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14

MARCH 2017

|

THE FOREIGN SERVICE JOURNAL

LETTERS-PLUS

I had the honor to be the minister

counselor for economic and commercial

affairs at U.S. Embassy Moscow from

1988 to 1991. The December

Foreign

Service Journal

and other coverage of the

25th anniversary of the end of the Soviet

Union prompt me to write this letter.

First of all, as head of the embassy’s

Economic and Commercial Section

(ECON), and having been on the ground

during most of the final years of the

Soviet Union, I must take issue with

Mikhail Gorbachev’s recent scape-

goating of the West’s failure to provide

expected “vital aid” as a significant factor

in the USSR’s downfall (in an interview

with the Associated Press on Dec. 12.)

Secondly, I feel obligated to make

a few comments on reporting from

Embassy Moscow during this critical

period of history, as well as on the fire at

the embassy in March 1991.

Economic Reform Efforts

Mr. Gorbachev’s conspiratorial

assertions that we on the ground were

gleefully rubbing our hands as the Soviet

Union was unraveling are simply not

true. At the U.S. embassy, we obvi-

ously were against communism,

but were ever mindful that we were

dealing with the country possessing

the most nuclear weapons in the

world. Provoking uncontrollable

instability would have been irratio-

nal on our part, and dangerous to

the United States.

Furthermore, for many years

there were sustained efforts by

the United States, international

financial institutions and many other

entities to search for a viable reform path

for Gorbachev’s

perestroika

(restructur-

ing). U.S. Embassy Moscow was part of

that economic reform effort, bringing in

many top economic and financial experts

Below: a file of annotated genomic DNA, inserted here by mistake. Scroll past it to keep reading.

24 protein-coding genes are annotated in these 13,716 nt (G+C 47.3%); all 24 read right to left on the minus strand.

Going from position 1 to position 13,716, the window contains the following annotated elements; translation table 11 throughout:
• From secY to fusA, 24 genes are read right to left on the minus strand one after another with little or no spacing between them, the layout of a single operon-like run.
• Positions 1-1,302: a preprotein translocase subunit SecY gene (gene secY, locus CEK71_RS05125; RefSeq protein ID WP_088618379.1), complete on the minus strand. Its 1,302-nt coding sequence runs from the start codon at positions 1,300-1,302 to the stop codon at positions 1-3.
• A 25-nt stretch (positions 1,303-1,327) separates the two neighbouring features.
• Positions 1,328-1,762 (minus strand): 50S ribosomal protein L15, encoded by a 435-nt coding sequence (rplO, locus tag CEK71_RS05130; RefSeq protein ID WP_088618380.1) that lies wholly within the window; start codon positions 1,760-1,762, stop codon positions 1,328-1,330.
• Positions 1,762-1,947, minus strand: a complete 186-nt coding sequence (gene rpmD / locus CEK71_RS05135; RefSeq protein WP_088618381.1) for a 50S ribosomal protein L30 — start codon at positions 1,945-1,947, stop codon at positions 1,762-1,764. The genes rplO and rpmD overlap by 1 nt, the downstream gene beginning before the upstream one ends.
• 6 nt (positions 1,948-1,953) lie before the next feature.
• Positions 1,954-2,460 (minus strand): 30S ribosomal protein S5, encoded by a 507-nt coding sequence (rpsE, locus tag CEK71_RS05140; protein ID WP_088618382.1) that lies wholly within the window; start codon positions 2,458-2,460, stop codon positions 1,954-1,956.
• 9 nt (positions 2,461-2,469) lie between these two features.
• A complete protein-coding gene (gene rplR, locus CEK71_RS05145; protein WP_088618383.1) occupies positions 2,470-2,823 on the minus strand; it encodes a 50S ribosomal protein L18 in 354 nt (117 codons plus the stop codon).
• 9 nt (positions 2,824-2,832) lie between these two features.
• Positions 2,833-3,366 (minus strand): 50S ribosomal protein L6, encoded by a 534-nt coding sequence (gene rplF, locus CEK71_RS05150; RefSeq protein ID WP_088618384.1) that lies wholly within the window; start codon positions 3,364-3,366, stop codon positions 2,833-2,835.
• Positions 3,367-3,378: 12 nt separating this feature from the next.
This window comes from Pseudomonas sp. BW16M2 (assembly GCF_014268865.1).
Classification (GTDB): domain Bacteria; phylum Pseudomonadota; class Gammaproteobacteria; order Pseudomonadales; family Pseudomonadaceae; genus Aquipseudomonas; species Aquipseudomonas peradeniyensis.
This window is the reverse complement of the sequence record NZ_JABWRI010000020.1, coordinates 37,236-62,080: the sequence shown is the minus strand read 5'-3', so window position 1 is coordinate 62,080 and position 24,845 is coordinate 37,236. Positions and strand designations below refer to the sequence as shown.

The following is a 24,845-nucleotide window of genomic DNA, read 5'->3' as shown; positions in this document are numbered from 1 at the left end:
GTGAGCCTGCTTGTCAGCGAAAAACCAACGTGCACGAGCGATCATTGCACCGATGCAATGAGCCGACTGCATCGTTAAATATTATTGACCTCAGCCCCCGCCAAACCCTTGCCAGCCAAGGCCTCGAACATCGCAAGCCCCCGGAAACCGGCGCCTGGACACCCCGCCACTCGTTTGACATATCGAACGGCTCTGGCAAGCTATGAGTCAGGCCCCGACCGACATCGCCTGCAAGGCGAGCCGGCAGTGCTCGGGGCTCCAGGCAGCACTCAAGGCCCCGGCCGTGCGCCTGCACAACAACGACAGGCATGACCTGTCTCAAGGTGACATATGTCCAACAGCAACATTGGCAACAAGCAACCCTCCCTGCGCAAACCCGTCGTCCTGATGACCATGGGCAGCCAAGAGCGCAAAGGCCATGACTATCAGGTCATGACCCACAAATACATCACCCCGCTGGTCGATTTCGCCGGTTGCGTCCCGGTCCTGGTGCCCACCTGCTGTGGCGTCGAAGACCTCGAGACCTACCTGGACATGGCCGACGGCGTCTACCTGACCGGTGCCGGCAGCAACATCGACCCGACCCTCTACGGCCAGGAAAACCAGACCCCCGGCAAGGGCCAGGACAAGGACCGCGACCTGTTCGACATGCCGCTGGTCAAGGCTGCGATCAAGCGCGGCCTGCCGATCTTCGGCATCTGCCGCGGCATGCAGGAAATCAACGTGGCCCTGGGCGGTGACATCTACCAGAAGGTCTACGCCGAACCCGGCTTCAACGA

to render advice.

Ambassador Jack Matlock supported

and encouraged our efforts. For example,

I initiated the visit of then-Chairman of

the Federal Reserve Alan Greenspan for

that purpose, and also brought in John

Phelan, chairman of the New York Stock

Exchange, who led a heavily attended

seminar that essentially explained what a

stock exchange is.

My team and I spent countless

hours with top Soviet economic figures

such as Viktor Gerashenko, Leonid

Abalkin, Oleg Bogomolov, Nikolai Petro-

kov, Stanislav Shitalin, Yegor Gaidar,

Prime Minister Valentin Pavlov and

many others. Never once did we seek to

undermine their reform programs, but

instead ensured that Washington under-

stood what was going on, conveyed their

requests and provided them access to

many of our top economic experts.

During this period, however, it was

the titanic, cumulative rot and the

grotesque inefficiencies of the old Soviet

command economy that were most

important—and habitually understated

in later chronicles. After all, the Soviet

economic system was designed first and

foremost as a primary instrument for

political control—not as a blueprint for

constructing, nurturing or modernizing

an economy.

Vladimir Lenin believed that it was

necessary for the state to control the

commanding heights of the economic

Retired FSO John W. Blaney was appointed U.S. ambassador to Liberia in 2003, and received

the Secretary’s Distinguished Service Award for his critical role in ending that country’s civil

war. In addition to service in Moscow, he had previously served as chargé d’affaires in South

Africa, director of the Office of Southern African Affairs at State and deputy U.S. representa-

tive to the United Nations Economic and Social Council. He authored and was a negotiator of

the U.S.-USSR Nuclear Risk Reduction Centers Agreement and worked on the START and INF

agreements. He also served in the Bureau of Economic Affairs and at the U.S. Treasury Depart-

ment, as well as on Capitol Hill. Since retiring from government service, he has worked as a

Wall Street adviser and for Deloitte. He began his career as a U.S. Army officer.

For the Record:

On the 25th Anniversary

of the Fall of the USSR

BY JOHN W. BLANEY

Please enjoy this brand-new

feature, which we are calling

“Letters-Plus,” a place for longer

responses to articles or issues

raised in the

Journal

. A submission

will qualify to run in this department

if it adds to overall knowledge and

history of the subject.

Here, for the first edition of

Letters-Plus,

is a response to the

December focus on “The New Rus-

sia at 25” from Ambassador (ret.)

John W. Blaney.